Source: Wired Magazine
cientists have used embryonic stem cells to generate blood — a feat that could eventually lead to endless supplies of type O-negative blood, a rare blood type prized by doctors for its versatility.
“We literally generated whole tubes in the lab, from scratch,” said Robert Lanza, chief science officer at Advanced Cell Technologies.
People usually require blood transfusions that match their own blood type: A mismatch can be fatal. Type O-negative can be safely transferred into anyone, but is only possessed by about 7 percent of the population, leaving supplies perpetually short.
The new technique, devised by Lanza and colleagues at the Mayo Clinic and University of Illinois, is still preliminary. Its safety hasn’t yet been proved in animals, much less humans.
But because blood cells are short-lived and cannot divide, there’s reason to believe that stem cell-derived blood cells could pose fewer complications than other therapeutic stem cells, which can divide unpredictably.
“The beautiful thing is that you start with one line, expand them indefinitely and generate as many as you want,” said Lanza. “It’s a literally inexhaustible source of cells for therapy.”
Lanza’s team allowed a small culture of embryonic stem cells — naturally capable of becoming any other type of tissue in the body — to divide until it numbered a few billion cells. These they treated with a chemical *censormode*tail that coaxed the cells into whatever type they wanted: A, B or O. If they’d started with a type O-negative line, said Lanza, they could just as easily have made that, too.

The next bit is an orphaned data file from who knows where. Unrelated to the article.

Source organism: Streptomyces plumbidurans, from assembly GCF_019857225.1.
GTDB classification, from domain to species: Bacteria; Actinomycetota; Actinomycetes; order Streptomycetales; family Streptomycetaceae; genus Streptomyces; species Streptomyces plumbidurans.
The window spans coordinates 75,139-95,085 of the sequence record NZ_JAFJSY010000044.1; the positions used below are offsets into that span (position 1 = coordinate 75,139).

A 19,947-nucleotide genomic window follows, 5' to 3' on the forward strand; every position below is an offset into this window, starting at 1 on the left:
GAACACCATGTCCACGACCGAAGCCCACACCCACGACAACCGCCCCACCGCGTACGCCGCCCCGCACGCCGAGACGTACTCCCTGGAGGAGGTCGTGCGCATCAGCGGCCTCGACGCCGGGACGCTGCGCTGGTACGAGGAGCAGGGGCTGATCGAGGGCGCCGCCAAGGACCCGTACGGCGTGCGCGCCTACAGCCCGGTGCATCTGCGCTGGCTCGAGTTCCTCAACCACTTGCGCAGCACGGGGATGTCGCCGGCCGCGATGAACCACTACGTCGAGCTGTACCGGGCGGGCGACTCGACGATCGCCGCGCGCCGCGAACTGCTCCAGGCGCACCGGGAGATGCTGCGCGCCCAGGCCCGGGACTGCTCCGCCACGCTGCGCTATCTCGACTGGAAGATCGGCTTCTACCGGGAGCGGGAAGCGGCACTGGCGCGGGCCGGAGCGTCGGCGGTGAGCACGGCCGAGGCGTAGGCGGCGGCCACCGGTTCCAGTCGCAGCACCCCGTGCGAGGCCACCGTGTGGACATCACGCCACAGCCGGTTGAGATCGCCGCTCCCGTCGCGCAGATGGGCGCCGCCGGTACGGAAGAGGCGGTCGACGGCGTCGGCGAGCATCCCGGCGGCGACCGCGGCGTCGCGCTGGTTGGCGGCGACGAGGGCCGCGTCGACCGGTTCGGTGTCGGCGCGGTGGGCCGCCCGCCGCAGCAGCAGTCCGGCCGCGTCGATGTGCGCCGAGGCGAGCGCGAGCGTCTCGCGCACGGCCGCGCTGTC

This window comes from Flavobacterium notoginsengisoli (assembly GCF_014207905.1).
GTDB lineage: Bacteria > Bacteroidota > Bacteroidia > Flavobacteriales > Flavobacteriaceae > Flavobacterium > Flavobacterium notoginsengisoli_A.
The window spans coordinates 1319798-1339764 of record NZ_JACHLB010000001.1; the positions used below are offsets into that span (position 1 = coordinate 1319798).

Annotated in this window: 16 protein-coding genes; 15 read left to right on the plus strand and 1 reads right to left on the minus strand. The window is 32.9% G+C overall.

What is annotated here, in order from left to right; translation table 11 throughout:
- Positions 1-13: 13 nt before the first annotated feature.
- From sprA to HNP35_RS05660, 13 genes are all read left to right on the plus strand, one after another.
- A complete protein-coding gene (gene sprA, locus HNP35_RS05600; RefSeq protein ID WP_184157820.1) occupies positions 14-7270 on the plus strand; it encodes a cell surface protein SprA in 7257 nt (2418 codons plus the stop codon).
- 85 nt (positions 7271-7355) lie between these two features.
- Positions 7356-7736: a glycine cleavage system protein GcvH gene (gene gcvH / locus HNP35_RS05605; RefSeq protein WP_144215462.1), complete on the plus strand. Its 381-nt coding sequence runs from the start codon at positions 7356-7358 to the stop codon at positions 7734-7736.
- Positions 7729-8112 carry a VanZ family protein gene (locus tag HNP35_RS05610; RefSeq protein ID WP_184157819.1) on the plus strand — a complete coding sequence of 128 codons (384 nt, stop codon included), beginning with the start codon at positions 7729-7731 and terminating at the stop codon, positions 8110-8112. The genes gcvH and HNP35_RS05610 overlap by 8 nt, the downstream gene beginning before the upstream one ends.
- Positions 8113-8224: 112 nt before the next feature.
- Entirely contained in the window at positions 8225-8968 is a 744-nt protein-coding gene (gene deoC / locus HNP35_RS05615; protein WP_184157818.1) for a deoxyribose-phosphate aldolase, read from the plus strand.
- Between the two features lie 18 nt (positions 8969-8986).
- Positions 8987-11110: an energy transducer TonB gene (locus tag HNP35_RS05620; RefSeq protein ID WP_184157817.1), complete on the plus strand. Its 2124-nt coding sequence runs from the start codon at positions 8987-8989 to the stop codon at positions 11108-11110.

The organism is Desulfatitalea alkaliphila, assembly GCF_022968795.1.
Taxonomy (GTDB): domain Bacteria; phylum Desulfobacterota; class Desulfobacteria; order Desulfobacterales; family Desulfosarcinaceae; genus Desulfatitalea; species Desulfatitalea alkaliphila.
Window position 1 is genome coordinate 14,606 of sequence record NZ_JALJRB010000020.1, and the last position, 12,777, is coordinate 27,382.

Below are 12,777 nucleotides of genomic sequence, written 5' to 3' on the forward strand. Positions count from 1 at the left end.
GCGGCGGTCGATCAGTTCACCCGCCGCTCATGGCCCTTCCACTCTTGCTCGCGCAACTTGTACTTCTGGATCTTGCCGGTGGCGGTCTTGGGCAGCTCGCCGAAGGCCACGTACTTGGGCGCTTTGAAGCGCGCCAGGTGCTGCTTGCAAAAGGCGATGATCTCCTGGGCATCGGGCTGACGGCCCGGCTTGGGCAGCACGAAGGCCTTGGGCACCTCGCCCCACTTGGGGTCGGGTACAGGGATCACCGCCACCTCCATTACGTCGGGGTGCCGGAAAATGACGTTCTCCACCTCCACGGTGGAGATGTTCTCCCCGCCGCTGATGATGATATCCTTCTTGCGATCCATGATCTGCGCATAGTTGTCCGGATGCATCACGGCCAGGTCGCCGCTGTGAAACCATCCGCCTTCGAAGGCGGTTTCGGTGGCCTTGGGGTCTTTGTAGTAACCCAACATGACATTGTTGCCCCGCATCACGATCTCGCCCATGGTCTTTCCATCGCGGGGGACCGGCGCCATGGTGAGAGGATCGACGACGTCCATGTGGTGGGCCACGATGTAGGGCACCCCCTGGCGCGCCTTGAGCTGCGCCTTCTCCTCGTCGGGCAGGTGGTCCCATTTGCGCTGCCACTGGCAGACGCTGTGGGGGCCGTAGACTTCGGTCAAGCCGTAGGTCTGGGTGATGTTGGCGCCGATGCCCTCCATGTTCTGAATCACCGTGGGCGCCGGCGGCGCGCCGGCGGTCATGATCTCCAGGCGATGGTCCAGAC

The Red Cross described the work, published today in Blood, as “pioneering.” However, they warned against premature celebration.
“At this stage, the work is very promising, but has not progressed to the stage where the cultured cells are fully equivalent” to natural cells, said the organization in a statement. “Much more work will yet be needed before this becomes a practical reality.”
The most pressing uncertainty is safety: Embryonic stem cells are sometimes unpredictable and can develop genetic mutations during chemical reprogramming, leading to future side effects.
Blood cells, however, don’t have any DNA — they lose their nuclei as they develop from stem cells — and don’t divide, instead being broken down by the body when their four-month life cycle ends. That, said Lanza, should reduce the possibility of complications.
“You don’t have to worry about anything lifelong,” he said. “They’ll be gone no matter what.”
The ethics are potentially problematic, as embryonic stem cells ultimately originate in an embryo that is destroyed during their harvest — a process that some religious conservatives equate with murder.
But Lanza said his technique could also work with stem cells produced by de-differentiation, a new and ethically trouble-free process during which adult cells regress into an embryonic state.
De-differentiated cells have a tendency to go cancerous — but because blood cells are DNA-free, said Lanza, they could be safe in this particular application.
If Lanza’s technique works, it will be a boon wherever blood transfusions are needed, but especially in places where type O-negative blood is not immediately available, such as emergency rooms and battlefields.
“There’s always a great demand for type O blood,” said Red Cross spokeswoman Molly Dalton. “It’s always a worry that we don’t have enough.”
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